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Kolocep: Kolocep is the island in this group and it is closest to Dubrovnik; at less than a square mile, it is also the smallest. Less than 3.2km (2 miles) from Dubrovnik, Kolocep is scattered with a number of sacral buildings worth visiting. Its fewer than 200 residents live in tiny villages of stone houses like Donje Celo on the northwest side and Gornje Celo on the island's southwest side. You can cover the distance between the two villages in less than an hour on foot unless you are lured off the path between them to explore Kolocep's olive groves and church ruins.

Lopud: Lopud is the midsize island of the three and covers just under twice the territory that Kolocep does. It attracts more visitors than its sister islands because it is the most tourism-oriented and has the most attractions-the shell of a Franciscan monastery, a small ethnographic museum, the ruins of a small fortress, ancient churches in various stages of decay, and a wonderful sandy beach with a restaurant and bar. Fewer than 100 families live on Lopud and they are mostly involved in farming or in providing food and services to visitors.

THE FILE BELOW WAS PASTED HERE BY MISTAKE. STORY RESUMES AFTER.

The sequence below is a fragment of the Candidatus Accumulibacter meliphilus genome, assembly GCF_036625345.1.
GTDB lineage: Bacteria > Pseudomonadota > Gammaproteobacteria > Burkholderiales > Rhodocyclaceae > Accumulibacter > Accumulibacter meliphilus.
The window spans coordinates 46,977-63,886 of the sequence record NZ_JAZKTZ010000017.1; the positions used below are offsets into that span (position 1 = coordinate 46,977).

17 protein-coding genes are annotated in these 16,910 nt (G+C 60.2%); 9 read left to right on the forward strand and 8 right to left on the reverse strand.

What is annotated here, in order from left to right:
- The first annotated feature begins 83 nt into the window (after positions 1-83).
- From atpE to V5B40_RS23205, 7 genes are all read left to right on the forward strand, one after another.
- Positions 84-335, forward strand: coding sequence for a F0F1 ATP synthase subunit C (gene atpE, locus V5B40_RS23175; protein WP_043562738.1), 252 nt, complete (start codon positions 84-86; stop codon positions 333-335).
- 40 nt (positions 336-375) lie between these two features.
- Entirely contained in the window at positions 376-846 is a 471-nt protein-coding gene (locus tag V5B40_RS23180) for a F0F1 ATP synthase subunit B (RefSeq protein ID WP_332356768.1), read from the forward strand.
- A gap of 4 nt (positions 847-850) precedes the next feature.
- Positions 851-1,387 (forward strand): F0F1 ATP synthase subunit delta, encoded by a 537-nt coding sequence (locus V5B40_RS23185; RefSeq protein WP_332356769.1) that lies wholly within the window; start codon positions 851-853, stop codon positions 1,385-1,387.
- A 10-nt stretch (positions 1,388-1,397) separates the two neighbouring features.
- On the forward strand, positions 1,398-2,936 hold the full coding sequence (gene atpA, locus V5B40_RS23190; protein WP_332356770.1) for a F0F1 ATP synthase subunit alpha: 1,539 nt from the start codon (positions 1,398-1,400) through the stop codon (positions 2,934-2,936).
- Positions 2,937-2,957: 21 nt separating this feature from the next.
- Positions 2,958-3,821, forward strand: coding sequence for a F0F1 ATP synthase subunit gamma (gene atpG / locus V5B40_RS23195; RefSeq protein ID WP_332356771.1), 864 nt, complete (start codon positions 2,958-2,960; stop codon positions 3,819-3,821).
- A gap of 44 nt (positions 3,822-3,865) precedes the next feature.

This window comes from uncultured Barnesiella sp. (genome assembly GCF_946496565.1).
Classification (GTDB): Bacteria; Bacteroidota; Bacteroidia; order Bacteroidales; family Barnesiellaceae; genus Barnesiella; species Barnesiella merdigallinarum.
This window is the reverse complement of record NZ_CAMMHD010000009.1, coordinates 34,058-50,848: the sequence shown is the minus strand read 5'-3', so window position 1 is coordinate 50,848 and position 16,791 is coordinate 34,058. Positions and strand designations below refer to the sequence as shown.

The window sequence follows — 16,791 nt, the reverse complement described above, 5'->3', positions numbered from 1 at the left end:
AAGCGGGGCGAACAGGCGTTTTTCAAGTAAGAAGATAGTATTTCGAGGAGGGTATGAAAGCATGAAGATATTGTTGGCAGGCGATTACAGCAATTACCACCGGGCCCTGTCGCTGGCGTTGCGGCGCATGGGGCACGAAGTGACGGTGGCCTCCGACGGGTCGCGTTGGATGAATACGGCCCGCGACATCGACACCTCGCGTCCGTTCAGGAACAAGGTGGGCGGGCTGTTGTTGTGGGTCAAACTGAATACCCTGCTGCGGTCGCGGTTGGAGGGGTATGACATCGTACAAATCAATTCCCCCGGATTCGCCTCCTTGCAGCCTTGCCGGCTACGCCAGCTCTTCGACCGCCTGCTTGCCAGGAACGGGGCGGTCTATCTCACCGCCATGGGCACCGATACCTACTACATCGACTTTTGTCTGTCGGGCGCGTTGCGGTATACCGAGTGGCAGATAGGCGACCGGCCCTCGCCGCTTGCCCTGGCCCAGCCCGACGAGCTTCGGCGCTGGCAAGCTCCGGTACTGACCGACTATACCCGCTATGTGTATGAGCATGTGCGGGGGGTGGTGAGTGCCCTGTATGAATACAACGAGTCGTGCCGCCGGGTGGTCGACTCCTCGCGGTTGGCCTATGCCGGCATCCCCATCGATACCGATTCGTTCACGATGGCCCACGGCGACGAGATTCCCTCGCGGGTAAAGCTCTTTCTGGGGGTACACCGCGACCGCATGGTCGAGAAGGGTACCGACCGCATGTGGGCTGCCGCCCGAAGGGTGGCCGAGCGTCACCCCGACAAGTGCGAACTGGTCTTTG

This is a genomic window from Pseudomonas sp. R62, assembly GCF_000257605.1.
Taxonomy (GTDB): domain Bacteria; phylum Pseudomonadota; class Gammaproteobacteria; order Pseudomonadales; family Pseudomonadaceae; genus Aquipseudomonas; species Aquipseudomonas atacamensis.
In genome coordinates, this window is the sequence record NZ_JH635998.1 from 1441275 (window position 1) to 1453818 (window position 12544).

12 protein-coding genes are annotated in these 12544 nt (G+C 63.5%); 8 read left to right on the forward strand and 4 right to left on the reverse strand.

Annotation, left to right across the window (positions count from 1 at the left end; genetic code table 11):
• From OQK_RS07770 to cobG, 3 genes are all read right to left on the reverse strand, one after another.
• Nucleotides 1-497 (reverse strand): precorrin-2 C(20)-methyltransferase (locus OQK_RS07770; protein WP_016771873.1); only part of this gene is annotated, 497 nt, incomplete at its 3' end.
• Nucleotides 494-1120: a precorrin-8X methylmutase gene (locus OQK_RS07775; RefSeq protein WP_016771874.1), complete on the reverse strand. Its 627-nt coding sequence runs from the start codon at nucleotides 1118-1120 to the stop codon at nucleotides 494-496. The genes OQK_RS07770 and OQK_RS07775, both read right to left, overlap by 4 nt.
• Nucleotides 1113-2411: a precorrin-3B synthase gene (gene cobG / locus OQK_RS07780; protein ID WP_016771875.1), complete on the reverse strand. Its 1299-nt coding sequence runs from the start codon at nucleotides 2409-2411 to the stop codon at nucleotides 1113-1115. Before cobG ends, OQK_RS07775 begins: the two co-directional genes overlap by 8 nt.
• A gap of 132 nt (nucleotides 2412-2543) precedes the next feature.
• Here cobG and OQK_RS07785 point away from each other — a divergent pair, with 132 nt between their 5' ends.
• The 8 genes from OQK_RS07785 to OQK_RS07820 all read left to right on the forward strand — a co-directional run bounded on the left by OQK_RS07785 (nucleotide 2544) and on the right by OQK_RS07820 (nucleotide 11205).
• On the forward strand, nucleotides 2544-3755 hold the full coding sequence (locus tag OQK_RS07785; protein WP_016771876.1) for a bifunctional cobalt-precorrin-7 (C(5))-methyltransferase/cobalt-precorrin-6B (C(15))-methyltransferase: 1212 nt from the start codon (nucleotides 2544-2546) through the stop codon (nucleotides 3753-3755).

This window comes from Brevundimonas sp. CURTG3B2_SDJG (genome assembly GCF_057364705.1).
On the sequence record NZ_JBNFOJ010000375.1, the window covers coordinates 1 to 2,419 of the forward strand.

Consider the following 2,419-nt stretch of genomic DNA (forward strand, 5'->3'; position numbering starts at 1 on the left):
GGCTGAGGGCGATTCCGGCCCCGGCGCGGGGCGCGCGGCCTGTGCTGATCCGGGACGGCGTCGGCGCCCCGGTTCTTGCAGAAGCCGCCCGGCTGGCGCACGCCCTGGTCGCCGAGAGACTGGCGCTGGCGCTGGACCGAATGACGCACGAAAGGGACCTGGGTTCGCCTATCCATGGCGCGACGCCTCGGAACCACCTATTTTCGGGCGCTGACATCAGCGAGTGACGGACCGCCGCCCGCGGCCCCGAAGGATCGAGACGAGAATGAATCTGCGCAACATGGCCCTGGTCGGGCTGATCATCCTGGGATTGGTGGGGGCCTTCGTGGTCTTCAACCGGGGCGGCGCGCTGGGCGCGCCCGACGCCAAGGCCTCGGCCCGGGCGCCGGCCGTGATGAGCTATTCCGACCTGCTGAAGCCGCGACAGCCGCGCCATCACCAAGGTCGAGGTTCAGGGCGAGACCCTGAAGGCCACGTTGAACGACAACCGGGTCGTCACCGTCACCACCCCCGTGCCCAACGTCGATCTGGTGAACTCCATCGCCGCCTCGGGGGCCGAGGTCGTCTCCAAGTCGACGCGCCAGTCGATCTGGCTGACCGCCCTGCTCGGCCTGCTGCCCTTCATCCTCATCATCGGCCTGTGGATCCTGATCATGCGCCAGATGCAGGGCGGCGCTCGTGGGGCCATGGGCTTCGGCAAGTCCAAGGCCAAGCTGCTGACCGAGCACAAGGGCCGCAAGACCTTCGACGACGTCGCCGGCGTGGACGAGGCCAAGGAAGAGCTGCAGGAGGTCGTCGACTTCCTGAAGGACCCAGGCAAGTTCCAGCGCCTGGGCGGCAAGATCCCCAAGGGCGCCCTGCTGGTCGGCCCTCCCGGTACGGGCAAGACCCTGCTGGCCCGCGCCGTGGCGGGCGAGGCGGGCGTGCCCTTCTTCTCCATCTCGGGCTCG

Sipan: Sipan is the largest of the Elafitis, but it is also the least developed. Ferries deposit passengers at Sipanska Luka (Sipan Harbor) every hour and a half or so. You are then free to explore what's left of the island's 15th-century manor homes, and to relax on the island's tiny sand beach. There is a pleasant valley (Sipansko Polje) between Sipanska Luka and Sudurad, another village at the opposite end of the island, as well as assorted towers, houses, and a little church.

Note: This information was accurate when it was published, but can change without notice. Please be sure to confirm all rates and details directly with the companies in question before planning your trip.